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Insta360 One X2: 360 Degree Motorcycle Video Recording – ADVrider

Mounting the Insta360 One X2 to your handlebars like this allows you to capture footage in front and behind, unlike the standard front-facing action cams of the past decade. Photo: Zac Kurylyk
Action cameras aren’t exactly a universal accessory for motorcyclists, something you immediately buy after getting your first motorcycle. They haven’t reached the same status as aftermarket mufflers, or tail tidies … but they aren’t far behind. Just about every riding group has at least one guy or girl with an action cam these days.
At first, most of these cameras followed the GoPro Formula (and no wonder, because GoPro did it first, and did it so well). They have a sort of cube-shaped body, with a lens in front, a touchscreen on back, and they film at 1080p or even 4k resolution.
Insta360 does it much differently. Most Insta360 cameras come with two lenses, one on front and one on back. The resulting footage is spliced together to make a full 360-degree video, which can then be edited down for online viewing.
This promo shot gives you an idea of the Insta360 One X2’s size. Note the circular touchscreen on back; a bit different, but that’s how you control this camera. Photo: Insta360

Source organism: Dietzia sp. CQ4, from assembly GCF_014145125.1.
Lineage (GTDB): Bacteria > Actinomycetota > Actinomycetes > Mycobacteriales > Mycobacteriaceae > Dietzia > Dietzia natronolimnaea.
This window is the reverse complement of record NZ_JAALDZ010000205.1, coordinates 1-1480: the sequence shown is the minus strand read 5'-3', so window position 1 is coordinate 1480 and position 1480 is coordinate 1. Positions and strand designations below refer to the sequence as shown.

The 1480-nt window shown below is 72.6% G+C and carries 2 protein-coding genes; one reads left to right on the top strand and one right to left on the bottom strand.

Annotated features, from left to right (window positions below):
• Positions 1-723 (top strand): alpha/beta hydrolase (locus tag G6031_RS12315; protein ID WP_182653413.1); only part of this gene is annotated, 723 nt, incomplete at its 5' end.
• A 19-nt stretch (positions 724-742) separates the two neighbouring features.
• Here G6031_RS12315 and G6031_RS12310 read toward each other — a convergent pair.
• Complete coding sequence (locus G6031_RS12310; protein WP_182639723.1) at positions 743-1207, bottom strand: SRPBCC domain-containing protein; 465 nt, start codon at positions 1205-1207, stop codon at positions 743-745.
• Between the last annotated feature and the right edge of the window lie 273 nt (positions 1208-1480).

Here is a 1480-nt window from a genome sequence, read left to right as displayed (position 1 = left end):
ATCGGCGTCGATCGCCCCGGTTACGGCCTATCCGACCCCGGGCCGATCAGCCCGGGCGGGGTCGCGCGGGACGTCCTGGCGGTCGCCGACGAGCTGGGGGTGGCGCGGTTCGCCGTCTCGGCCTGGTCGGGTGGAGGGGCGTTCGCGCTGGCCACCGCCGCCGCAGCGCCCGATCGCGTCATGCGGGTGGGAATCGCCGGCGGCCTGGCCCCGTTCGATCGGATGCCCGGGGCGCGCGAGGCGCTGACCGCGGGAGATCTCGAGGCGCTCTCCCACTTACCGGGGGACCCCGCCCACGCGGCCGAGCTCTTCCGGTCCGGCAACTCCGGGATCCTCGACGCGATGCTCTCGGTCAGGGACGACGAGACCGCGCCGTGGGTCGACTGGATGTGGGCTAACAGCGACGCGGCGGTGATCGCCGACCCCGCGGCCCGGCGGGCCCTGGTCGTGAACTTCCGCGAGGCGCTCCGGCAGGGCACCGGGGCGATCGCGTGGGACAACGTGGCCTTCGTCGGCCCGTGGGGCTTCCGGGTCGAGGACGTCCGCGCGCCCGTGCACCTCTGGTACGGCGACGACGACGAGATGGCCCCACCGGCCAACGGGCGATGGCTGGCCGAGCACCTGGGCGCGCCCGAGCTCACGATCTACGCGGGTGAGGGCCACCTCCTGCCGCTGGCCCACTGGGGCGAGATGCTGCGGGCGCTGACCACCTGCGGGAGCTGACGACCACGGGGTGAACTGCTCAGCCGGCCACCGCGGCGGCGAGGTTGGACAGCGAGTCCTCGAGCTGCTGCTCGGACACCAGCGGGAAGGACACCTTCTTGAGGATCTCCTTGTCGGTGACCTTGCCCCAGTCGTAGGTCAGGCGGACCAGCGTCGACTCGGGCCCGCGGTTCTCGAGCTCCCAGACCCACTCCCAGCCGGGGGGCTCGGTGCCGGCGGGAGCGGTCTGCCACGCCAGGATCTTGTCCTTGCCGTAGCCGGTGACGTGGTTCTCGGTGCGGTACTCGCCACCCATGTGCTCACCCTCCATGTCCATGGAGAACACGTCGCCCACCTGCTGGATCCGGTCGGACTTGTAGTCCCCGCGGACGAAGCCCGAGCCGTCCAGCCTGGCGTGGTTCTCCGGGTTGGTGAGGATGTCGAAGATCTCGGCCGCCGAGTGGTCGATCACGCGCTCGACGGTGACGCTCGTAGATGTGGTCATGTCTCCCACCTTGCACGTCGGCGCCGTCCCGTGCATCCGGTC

Kind of  a cool idea, but is it something the average user could master? I didn’t think so, and never investigated them very thoroughly. However, I noticed some YouTubers/Instagrammers (@redspade, in particular) were coming up with some very unique footage with their Insta360 gear. Then, out of the blue, the company offered to send me a One X2 camera to test. Uh, sure—in the past, I’ve made it very clear I’m a complete noob with this equipment, but we’ve all got to start somewhere …

Insta360 sent me a box full of hardware, and that’s important to operating the camera, but so is the software—here’s a look at both.

The hardware

I received Insta360’s Motorcycle Kit: An Insta360 One X2 camera, USB-C charger, a single battery, an Invisible Selfie Stick, a 64gb MicroSD card, a package of motorcycle mounts and a lens cap.
The camera itself is roughly the size and shape of a chocolate bar, with lenses bulging from front and back, a power button on the side, and a round touchscreen on back of the camera, with secondary button underneath that.